I am a hardline in the sand commitment type of person, so once I make my mind up to do something, I am on it. Now a year later, I am still executing. I track my saturated fat in my head every day keeping it to 25 +/- 5g. My only dairy is fat free coffee creamer and the occasional tablespoon of fat free Greek yogurt on my Vegetarian and Seafood Burritos. To me it tastes like sour cream. I limit eggs or meat or a treat to once every 2 or 3 months. About a month ago I bit the bullet and reassessed where I was at and had an official consultation with an old friend of mine who is a Cardiologist. We did a full panel of blood work (again) which showed that even with my high quality, cardiac friendly diet, my LDL (Low Density Lipo-protein) was still mildly elevated at 135mg/dl when the upper limit should be 100mg/dl. Considering my already significant dietary changes, there was no realistic way I could get my LDL (the primary contributor to CAD) any lower with dietary changes alone. This elevated level was something genetic in my family, so a cholesterol lowering medication was the option I took to get my LDL down to no higher than 70mg/dl. I will have to report back later once I re-check my LDL in March, but I have been on this medication now for about 2 months. Hopefully my LDL is lower, but I’ll also do a Stress Echocardiogram which is essentially an Ultrasound of my heart while I am running on a treadmill to assess the blood flow and function of the actual heart muscle. Stay tuned.
Now that I have been following this largely Pescatarian diet, I want to take the time to pass along my observations. This will reveal whether I belong on the sequel of the vegetarian documentary “The Game Changers.” Am I busting PRs left and right or back to running 6-minute miles? Unfortunately, nothing so exciting; however, I have had just a couple of other notable changes. I am never hungry. I honestly must make myself eat. I typically skip breakfast, and usually eat 1 big meal mid-day to a fullness level of 8 (what I describe as a slight food baby), using some sort of a combination of the foods I described above. Honestly, that one meal could probably suite me fine. However, I can usually only get 45 to 85g of protein with that meal which is obviously not enough for a 200lb man who trains with weights. Therefore, I often have a dinner that consists of a protein shake mixed with juiced fruits and vegetables so I can get at least another 45 to 80g of protein. However, on the rare occasion I’m hungry come nighttime, a small bowl of oatmeal with powdered peanut butter, whey, and a handful of nuts suits me fine. Either way, I am not hungry again until mid-day the following day.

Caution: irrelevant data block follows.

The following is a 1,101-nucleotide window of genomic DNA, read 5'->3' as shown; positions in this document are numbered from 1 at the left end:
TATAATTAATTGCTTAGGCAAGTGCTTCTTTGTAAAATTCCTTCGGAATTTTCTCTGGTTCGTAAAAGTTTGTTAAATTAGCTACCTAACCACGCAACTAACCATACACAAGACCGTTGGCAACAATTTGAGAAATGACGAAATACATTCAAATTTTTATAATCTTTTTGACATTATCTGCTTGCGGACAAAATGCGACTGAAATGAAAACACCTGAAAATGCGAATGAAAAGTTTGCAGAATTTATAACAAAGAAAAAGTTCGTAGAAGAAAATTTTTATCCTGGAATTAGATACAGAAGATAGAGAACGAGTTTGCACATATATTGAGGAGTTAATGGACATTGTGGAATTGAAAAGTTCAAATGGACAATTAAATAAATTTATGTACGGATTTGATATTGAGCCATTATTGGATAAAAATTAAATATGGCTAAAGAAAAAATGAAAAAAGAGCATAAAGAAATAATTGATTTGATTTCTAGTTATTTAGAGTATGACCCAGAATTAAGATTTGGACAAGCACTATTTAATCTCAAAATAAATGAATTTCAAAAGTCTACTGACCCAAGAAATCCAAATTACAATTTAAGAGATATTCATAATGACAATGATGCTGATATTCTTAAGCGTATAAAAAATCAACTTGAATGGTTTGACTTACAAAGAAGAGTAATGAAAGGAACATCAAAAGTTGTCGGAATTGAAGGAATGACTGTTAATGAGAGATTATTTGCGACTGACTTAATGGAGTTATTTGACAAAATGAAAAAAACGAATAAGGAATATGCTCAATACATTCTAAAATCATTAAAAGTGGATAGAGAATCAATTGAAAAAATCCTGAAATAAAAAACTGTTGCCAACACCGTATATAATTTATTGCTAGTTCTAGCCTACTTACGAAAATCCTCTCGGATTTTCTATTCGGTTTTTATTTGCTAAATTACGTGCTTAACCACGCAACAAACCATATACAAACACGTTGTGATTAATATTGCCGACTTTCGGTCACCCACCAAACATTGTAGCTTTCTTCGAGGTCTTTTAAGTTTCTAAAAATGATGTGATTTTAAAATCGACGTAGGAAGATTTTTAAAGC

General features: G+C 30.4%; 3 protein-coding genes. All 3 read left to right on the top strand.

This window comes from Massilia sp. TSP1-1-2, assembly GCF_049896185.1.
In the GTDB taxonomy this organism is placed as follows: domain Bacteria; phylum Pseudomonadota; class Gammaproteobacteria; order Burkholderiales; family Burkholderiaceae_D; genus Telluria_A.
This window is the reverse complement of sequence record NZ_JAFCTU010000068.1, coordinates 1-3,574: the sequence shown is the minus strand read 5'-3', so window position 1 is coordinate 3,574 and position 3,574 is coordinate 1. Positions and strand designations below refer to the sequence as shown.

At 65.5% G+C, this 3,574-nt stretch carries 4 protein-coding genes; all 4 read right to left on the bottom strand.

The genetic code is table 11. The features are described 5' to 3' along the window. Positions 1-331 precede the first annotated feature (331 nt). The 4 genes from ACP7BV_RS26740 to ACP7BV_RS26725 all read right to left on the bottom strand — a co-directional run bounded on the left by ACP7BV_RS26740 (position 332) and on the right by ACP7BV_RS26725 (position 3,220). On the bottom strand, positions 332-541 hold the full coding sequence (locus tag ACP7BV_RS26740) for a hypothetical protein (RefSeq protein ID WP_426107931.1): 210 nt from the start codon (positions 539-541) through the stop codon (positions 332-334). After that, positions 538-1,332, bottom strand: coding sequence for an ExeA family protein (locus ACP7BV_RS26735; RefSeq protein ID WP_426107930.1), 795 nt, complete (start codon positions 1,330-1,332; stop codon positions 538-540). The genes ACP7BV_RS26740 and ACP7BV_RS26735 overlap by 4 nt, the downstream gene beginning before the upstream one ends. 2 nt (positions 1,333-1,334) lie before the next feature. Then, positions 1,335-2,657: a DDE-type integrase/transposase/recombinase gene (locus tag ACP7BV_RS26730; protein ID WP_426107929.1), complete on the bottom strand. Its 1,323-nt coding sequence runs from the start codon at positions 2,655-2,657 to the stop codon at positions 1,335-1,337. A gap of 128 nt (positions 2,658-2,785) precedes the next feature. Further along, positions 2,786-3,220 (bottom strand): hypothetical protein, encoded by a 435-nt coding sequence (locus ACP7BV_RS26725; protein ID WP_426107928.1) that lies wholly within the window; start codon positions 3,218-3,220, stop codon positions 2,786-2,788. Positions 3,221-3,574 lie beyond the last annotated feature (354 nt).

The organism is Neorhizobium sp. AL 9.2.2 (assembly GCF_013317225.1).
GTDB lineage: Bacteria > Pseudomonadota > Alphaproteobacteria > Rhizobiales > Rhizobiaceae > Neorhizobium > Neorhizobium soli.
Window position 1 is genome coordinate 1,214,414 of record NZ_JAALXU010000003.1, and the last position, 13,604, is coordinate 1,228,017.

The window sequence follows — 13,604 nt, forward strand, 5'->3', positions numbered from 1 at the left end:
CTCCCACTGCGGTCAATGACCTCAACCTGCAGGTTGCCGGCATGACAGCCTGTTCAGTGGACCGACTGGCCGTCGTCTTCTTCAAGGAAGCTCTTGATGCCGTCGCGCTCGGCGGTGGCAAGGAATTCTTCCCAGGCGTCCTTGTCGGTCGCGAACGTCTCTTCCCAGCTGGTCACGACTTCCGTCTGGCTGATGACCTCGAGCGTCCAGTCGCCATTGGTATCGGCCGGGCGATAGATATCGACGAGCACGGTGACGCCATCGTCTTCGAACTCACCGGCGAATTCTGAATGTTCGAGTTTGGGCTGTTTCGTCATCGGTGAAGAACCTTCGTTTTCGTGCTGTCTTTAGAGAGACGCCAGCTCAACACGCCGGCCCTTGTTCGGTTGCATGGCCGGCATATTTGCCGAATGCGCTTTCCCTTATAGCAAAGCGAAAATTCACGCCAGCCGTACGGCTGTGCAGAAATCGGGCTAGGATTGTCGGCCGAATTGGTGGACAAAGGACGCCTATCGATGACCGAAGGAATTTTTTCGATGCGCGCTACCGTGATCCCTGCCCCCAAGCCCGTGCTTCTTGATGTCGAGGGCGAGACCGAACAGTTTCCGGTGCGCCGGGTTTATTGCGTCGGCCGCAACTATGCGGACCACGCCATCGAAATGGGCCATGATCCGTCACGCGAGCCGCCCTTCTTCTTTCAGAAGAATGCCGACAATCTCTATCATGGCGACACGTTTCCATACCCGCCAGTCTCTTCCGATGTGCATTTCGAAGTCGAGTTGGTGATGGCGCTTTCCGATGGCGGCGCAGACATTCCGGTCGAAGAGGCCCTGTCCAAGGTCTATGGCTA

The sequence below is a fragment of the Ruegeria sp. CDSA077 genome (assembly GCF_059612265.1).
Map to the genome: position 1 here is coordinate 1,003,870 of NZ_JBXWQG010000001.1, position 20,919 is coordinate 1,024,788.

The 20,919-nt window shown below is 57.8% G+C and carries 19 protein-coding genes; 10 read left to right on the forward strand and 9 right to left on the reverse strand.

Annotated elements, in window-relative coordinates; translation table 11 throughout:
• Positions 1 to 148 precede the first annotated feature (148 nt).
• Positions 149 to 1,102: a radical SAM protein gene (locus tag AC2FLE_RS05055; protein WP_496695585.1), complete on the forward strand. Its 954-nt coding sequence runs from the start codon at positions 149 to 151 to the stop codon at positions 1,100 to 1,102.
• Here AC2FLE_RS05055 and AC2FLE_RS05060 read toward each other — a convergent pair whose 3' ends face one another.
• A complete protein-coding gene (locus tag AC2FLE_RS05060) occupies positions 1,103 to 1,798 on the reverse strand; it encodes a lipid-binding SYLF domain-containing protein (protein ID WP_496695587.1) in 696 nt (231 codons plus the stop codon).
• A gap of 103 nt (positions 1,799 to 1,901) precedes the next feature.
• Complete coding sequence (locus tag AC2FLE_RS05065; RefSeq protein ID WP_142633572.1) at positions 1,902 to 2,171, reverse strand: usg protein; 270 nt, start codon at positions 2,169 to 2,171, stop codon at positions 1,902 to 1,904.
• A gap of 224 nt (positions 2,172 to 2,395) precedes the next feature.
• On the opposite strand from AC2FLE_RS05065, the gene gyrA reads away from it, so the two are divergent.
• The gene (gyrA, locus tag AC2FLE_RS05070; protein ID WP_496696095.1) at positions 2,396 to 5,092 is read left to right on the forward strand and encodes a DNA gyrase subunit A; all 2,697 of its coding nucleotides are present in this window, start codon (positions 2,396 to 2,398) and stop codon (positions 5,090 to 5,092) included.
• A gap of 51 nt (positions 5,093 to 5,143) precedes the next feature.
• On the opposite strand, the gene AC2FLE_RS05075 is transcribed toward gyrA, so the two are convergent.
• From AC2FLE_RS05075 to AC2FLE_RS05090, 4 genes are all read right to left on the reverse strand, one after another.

Remember that feeling of pressure on the right side of my chest I experienced the day of my son’s 16thbirthday? I have never had the severity of that feeling since. However, there were times when I would get just a hint of that feeling before I made the big change to my diet. Now, that feeling has all but gone away. I usually only feel it when I haven’t been tracking my saturated fat and eat foods a I don’t normally eat for several days. To be honest, I don’t even know what that feeling is, or if it’s relevant. But I told my cardiologist about it and he was not concerned, especially since I never get that feeling while training (which occasionally gets my heart rate close to 200 bpm).
Another interesting benefit of my dietary change is how it affected my headaches. I have always suffered from frequent migraine headaches. Nitrates and artificial meats like salami, pepperoni and bologna always brought them on. I avoided those like the plague, but still for years, once a month, I would be out of commission for a day due to a migraine headache. Milder versions usually hit once per week. I had a “magic remedy” for treating them: 800mg of ibuprofen, 500mg of Tylenol, and a hot shower with the hottest water I could stand beating right on top of my head until I ran out of hot water. It did the trick 90% of the time. However, I have only had to do this process 2 or 3 times over the last year. The severe headaches that would put me down for a day have all but been eliminated. I have no explanation for this, but it is the most notable positive effect I can relay, even though I wish it was breaking PRs left and right.
Importantly, I’m not a doctor, and this isn’t medical advice. While I think what I’m doing as a dietary treatment is working, I’m sure it’s not the end all and be all. In fact, it may change again once I get my next blood panel and stress echocardiogram. However, I feel like I have done my due diligence when it comes to choosing my approach. Most importantly, I am executing it every day. This gives me confidence that I will be around for a good number of decades throwing around the iron and helping others doing the same.